Do you know a young person who is struggling with emotional well-being, connection, belonging, confidence, or healthy relationships? As they head back into a new school year, use these tips to let them know you’ve got their back.
Here are some “Ask, Share, Do” tips to help you have their back through this tough time. Read the tips below or download the PDF.
Belonging and Community Connection
Ask: “Are you nervous about reconnecting with friends?” “Who have you missed lately?”
Share: What makes you feel like you belong in your community.
Do: Participate in an activity together – it could be a community event, volunteering, or visiting a cultural site in your area. Take time to ask how they feel after the activity.
Ask: “On a scale of one to three, how ready are you for school to start? What makes you feel uncertain about it?”
Share: two things that affect your confidence day-to-day and how you work through them.
Do: work together to make a “Confidence Plan” for the first weeks of school. What can they do in week 1 to feel confident? What about week 2, 3, and so on?
Ask: “What do you think students and teachers at your school can do better when a student isn’t being treated right?”
Share: a time when you saw a situation of bullying or disrespect between people who were friends or dating. What did you do? What do you wish you did?
Do: Model a healthy relationship with your loved ones through active listening, validating, setting boundaries, and mutual respect.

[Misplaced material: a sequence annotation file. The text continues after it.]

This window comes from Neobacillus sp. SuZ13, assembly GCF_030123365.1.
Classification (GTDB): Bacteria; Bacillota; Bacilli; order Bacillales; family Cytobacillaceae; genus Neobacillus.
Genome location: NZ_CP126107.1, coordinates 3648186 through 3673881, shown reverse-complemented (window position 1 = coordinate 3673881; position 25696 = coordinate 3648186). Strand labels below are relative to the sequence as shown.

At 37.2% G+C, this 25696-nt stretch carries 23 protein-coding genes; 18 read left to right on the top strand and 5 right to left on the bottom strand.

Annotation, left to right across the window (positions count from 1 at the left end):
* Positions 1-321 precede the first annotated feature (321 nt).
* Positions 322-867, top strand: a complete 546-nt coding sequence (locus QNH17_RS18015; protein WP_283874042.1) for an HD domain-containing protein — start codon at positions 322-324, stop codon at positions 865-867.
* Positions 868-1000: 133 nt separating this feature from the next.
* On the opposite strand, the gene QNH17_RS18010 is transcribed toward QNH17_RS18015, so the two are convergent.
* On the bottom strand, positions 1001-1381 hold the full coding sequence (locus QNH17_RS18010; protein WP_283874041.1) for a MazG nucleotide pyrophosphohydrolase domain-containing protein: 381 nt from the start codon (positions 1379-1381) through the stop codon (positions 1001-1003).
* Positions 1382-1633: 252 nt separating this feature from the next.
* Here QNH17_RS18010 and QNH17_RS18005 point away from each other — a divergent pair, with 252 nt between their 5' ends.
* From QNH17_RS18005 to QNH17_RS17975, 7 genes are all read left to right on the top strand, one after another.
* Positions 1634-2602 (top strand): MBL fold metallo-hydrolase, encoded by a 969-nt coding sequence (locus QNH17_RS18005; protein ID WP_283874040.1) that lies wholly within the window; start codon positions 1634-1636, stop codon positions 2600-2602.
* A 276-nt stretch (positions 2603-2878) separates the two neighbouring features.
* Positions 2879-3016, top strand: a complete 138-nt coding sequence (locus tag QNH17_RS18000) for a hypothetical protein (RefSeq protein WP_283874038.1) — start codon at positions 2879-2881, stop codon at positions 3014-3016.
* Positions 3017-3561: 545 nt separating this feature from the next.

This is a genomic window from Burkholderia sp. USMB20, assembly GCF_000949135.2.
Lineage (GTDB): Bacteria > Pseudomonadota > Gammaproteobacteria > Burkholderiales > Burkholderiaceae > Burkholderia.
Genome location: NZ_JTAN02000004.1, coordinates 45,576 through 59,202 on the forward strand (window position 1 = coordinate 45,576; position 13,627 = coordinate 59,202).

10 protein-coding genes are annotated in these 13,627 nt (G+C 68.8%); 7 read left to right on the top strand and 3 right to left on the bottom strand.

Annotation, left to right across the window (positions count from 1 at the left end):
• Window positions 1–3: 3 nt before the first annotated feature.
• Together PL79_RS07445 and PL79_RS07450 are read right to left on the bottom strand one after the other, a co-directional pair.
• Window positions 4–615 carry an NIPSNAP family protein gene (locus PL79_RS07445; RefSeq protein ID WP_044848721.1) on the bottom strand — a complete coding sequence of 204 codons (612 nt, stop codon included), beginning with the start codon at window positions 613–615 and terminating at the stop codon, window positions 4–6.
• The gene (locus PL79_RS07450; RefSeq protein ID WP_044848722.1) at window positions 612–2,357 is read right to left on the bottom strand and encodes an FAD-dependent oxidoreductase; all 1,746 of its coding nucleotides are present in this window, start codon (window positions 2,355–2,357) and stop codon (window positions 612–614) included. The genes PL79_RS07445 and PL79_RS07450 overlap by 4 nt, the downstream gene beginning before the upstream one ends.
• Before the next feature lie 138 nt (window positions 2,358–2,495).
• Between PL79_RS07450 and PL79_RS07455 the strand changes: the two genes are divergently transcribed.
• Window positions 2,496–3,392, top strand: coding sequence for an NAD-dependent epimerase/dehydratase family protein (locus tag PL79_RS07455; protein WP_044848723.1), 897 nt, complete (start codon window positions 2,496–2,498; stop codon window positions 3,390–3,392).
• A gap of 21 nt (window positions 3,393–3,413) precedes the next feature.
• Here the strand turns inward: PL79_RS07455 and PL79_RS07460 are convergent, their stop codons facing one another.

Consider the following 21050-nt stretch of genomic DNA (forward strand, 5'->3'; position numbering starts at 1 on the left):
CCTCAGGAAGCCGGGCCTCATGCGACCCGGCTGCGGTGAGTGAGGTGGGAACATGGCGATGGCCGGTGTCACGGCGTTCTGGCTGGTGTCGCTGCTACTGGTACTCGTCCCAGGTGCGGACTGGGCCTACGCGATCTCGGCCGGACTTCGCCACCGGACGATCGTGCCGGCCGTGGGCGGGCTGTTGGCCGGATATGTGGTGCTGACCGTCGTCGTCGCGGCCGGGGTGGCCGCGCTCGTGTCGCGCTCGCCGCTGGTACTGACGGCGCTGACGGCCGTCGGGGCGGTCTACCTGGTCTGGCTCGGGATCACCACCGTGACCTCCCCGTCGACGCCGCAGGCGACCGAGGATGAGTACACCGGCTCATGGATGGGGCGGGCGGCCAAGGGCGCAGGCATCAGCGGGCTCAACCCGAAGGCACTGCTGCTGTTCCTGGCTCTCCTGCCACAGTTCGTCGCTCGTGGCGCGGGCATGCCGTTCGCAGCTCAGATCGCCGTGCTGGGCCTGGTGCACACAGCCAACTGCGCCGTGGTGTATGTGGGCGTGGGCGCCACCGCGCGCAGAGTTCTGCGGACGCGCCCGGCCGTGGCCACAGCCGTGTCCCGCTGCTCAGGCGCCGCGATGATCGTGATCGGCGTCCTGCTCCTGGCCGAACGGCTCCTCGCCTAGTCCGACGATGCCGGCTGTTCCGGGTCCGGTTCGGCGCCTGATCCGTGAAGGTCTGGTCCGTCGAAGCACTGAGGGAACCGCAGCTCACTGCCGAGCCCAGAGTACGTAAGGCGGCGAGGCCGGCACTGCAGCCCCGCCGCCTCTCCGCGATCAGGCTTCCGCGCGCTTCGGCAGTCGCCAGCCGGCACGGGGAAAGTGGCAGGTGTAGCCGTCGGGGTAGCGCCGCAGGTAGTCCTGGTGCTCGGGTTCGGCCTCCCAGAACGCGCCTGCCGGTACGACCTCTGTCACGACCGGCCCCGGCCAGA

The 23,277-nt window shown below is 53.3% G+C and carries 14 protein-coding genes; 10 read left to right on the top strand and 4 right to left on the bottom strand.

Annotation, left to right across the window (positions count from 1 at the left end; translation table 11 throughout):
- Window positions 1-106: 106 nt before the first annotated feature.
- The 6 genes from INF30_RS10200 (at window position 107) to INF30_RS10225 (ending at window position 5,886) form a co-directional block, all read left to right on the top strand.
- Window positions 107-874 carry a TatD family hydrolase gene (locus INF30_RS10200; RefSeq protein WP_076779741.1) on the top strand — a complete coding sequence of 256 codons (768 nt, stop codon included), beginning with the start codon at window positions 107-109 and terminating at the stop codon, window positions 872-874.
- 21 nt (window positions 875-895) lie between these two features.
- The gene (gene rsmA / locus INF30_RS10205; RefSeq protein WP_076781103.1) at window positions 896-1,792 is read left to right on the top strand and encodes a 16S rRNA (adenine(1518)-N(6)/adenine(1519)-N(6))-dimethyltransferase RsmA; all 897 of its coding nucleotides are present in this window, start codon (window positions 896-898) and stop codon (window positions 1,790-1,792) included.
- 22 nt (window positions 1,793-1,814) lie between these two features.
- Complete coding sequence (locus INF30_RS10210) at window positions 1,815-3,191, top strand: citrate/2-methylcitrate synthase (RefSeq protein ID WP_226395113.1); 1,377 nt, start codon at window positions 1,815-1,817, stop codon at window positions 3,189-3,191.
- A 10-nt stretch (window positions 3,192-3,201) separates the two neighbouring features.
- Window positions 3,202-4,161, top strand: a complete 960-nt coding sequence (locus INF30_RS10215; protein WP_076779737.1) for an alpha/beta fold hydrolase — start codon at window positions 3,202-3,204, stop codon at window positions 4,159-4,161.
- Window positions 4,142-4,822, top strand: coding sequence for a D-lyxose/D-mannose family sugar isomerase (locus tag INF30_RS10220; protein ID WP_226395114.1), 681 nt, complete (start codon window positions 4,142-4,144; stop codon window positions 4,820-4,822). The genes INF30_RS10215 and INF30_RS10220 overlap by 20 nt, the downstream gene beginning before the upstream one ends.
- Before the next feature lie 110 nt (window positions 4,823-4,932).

Ask: “Do you feel you have someone you can talk to when you’re struggling?” Let them know you can be a trusted person who will listen without judgement.
Share: A time when you or someone you knew dealt with sadness or anxiety as a young person. How did you or they deal with it, and who helped them?
Do: Explore mental health information websites for children and young people like Kids Help Phone and Jack.org.
The Canadian Women’s Foundation supports programs all over Canada that strengthen belonging, community connection, mental health, confidence, and healthy relationships for girls and gender-diverse young people aged 9 to 19. They offer their participants safe and inclusive spaces, and they do it even when school doors are closed.
Support Got Your Back to help make sure programs are there for girls and gender-diverse young people who need them most.
This is a good tool to have and use. I wish it had been available when I was young